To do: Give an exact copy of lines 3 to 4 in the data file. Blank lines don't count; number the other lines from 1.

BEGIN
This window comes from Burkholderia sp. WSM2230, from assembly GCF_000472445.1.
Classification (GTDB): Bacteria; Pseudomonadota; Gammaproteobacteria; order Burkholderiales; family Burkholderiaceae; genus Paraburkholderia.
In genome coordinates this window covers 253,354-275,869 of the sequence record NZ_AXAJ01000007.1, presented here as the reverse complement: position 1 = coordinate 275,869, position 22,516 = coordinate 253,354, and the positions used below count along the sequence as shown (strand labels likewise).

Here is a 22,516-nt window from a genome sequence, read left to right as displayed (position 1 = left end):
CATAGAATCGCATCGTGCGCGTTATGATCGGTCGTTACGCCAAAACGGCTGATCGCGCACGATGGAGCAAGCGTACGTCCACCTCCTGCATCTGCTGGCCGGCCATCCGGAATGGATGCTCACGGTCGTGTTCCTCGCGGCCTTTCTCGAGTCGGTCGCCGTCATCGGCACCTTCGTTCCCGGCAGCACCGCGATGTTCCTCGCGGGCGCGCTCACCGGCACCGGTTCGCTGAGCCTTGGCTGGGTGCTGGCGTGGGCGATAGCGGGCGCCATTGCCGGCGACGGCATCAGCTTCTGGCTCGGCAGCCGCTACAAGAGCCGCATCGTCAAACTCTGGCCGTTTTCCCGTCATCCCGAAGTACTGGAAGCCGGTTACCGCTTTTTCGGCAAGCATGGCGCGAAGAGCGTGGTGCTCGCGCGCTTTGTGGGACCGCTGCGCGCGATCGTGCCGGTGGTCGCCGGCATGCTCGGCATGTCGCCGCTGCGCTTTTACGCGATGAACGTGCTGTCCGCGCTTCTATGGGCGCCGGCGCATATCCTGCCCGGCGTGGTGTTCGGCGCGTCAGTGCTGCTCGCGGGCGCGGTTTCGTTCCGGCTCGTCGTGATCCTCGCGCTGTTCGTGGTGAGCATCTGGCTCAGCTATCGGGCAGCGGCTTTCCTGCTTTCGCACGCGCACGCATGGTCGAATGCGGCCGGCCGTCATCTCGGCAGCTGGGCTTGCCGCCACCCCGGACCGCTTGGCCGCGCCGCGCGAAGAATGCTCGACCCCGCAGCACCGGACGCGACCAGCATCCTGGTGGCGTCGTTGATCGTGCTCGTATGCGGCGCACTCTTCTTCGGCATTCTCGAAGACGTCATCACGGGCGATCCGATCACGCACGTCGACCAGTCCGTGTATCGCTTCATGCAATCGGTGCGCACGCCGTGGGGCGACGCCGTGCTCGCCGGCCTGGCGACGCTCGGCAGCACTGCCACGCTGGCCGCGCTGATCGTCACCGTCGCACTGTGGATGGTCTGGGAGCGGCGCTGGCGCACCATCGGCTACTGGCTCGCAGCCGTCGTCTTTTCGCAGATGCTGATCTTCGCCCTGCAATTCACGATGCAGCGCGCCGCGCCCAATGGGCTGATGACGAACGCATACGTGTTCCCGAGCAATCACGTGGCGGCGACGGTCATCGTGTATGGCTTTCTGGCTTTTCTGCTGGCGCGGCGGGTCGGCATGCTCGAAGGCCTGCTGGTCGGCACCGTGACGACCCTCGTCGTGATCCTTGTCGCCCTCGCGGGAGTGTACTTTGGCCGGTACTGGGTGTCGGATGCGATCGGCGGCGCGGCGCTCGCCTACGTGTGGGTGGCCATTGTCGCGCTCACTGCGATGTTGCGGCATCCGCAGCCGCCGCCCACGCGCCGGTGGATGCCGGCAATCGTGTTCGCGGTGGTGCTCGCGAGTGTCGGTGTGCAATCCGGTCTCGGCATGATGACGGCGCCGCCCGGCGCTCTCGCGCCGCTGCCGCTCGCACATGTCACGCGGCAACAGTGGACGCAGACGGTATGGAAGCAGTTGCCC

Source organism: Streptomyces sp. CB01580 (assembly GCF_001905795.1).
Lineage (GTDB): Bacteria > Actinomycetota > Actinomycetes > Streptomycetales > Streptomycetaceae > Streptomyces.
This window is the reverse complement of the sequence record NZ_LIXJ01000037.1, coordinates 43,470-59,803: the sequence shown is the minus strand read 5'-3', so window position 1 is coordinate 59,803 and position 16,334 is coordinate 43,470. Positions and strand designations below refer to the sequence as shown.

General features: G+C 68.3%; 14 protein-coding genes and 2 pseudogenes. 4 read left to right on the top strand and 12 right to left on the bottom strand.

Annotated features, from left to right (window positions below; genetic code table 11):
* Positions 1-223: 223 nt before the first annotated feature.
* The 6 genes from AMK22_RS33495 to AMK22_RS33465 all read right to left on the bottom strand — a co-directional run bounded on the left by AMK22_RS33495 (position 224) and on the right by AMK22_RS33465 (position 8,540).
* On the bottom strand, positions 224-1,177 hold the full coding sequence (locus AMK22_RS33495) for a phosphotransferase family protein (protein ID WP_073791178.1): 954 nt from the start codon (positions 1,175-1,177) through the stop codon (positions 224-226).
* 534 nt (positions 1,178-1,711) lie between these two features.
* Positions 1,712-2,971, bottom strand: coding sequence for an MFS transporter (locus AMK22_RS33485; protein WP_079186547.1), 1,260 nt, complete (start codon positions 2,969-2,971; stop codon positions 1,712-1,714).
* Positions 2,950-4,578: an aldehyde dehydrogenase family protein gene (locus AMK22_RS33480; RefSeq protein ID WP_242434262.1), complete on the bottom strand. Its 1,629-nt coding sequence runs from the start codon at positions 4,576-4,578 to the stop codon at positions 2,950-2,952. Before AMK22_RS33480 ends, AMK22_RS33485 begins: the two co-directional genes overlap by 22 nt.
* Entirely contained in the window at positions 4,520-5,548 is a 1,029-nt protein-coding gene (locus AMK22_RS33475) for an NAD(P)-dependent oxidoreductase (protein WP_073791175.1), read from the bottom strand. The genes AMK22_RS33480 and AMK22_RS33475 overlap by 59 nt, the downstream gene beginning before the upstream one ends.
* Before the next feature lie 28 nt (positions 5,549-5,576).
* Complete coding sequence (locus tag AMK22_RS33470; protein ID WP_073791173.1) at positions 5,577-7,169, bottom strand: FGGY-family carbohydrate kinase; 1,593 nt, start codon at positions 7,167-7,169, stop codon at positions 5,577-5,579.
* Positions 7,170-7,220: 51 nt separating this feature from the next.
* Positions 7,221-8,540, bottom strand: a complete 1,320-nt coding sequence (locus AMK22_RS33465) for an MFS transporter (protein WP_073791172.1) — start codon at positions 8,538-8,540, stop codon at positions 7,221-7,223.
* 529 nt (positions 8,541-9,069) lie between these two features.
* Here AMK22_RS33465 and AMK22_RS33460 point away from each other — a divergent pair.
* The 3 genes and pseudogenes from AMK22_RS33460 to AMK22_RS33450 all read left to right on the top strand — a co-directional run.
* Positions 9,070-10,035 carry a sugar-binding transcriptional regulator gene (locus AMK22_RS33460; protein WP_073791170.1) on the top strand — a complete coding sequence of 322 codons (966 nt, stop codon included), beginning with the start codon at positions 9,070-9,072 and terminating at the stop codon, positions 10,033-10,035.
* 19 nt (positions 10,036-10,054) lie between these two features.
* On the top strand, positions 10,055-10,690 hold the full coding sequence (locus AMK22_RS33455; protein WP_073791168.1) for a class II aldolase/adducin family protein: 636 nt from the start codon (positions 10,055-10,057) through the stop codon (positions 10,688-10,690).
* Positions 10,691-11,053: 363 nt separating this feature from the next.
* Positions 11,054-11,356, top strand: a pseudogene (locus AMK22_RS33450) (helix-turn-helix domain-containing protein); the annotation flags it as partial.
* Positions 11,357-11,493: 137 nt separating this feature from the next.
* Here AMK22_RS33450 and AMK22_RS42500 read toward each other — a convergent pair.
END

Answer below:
In genome coordinates this window covers 253,354-275,869 of the sequence record NZ_AXAJ01000007.1, presented here as the reverse complement: position 1 = coordinate 275,869, position 22,516 = coordinate 253,354, and the positions used below count along the sequence as shown (strand labels likewise).

Here is a 22,516-nt window from a genome sequence, read left to right as displayed (position 1 = left end):